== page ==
A quick update to say that I’m much better. My funk passed (as funks do if you wait long enough and treat them kindly).
I’m sure I’ve mentioned before that I’ve had an intimate relationship with depression since I was young. I remember sitting on the school bus telling my friend that I had the “blahs.” No one knew in those days that the blahs could be serious and that they could also be treated with better diet, exercise, therapy, petting a dog, vitamin D, trips to Arizona in the winter, and a small dose of an SSRI during the worst times. Now we know, thank heavens. I know I’m not alone in being grateful for progress and a wider national conversation about what it takes to maintain good mental health.
When the change of seasons happens (or major life transitions come my way), I engage all my known skills and wait, as graciously as I know how, for the dark moments to pass. I ask for help and support, and I don’t apologize for taking care of myself (even though I feel apologetic, because depression requires that you criticize yourself). Fortunately, the older I get, the less often I’m visited by dark demons and the more manageable they are. Still, they come. I’ve learned that I must never give up running during a wave of depression. I may not have the mental stamina to keep blogging or seeing a full load of clients, but I don’t ever negotiate away my runs. In the past few weeks, while I’ve missed a couple of “speed work” training runs, I’ve kept up 4 or 5 days a week of easy running AND have kept up with my long runs.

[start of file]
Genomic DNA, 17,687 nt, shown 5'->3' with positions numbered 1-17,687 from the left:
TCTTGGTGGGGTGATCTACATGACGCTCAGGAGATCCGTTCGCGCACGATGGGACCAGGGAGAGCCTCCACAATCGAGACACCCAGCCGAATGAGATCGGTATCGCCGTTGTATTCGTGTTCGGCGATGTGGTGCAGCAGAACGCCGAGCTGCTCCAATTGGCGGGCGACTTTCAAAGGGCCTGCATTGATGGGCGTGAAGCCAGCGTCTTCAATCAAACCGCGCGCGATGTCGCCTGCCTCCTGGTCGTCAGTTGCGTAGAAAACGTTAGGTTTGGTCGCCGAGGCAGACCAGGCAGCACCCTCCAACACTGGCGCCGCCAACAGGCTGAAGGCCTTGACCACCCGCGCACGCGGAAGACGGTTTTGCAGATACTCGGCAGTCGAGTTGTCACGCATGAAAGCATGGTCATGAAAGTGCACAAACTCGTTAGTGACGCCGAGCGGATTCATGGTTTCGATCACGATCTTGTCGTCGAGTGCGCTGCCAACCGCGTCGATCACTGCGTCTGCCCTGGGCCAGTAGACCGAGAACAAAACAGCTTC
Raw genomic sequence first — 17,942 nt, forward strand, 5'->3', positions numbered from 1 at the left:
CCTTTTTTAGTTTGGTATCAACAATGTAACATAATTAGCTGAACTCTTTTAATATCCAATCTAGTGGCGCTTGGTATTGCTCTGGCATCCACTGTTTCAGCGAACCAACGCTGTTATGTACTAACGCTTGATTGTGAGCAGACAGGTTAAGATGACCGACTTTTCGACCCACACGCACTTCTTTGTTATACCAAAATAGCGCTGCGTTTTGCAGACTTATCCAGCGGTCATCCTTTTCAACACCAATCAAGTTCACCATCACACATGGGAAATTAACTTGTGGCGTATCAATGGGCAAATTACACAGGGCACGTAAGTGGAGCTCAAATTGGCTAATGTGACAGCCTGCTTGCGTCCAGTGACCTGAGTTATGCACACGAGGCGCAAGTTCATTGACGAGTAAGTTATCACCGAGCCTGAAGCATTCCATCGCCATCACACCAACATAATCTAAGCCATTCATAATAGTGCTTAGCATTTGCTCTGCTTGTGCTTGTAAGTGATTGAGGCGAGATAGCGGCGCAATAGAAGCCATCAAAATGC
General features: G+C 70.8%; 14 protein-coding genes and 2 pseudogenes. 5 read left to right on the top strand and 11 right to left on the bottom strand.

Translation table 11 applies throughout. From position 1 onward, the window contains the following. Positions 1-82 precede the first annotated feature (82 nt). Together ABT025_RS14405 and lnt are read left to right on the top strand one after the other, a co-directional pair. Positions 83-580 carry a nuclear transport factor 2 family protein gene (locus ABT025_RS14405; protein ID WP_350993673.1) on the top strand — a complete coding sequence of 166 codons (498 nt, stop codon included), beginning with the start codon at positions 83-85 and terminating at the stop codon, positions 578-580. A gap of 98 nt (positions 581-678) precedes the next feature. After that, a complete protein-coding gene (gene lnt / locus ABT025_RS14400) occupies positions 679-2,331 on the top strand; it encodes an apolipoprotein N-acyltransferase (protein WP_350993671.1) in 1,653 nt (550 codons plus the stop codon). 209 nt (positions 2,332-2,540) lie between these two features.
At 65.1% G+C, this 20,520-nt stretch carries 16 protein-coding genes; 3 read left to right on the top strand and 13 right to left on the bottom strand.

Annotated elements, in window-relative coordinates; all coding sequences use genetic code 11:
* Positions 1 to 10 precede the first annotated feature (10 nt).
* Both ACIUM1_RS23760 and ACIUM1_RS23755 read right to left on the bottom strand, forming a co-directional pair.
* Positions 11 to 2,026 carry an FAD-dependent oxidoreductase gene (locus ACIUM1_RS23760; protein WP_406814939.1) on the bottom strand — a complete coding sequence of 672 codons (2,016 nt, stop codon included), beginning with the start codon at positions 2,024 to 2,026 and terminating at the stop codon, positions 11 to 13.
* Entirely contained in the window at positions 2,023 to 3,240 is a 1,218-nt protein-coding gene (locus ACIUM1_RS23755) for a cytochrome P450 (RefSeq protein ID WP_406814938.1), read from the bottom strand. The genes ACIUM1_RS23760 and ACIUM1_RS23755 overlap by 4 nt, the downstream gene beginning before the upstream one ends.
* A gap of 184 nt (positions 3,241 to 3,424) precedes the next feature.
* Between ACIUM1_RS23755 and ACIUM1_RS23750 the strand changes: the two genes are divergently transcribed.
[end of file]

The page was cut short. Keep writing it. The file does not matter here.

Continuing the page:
On Saturday I put in 18.5 miles. When I reached my car that day, I felt the cloud lift. It took four hours and some nasty chafing under my bra strap, but I beat the demon. I watched him turn on his heel while I was stretching. He just shook his head and muttered, “I don’t know why I bother with her. She can always outrun me.”
I know he’ll be back, but for now I’m grateful to feel light again–writing, reading, smiling with friends, sure that life holds happiness and laughter.
Friends, if you’re blue (or you’re likely to be blue this winter), remember that it won’t last for ever. Be patient and gentle and never, ever give up on your healthy habits–let them carry you when you can’t carry them. Depression isn’t your fault, but it is your task to relate to it in a way that takes away its power.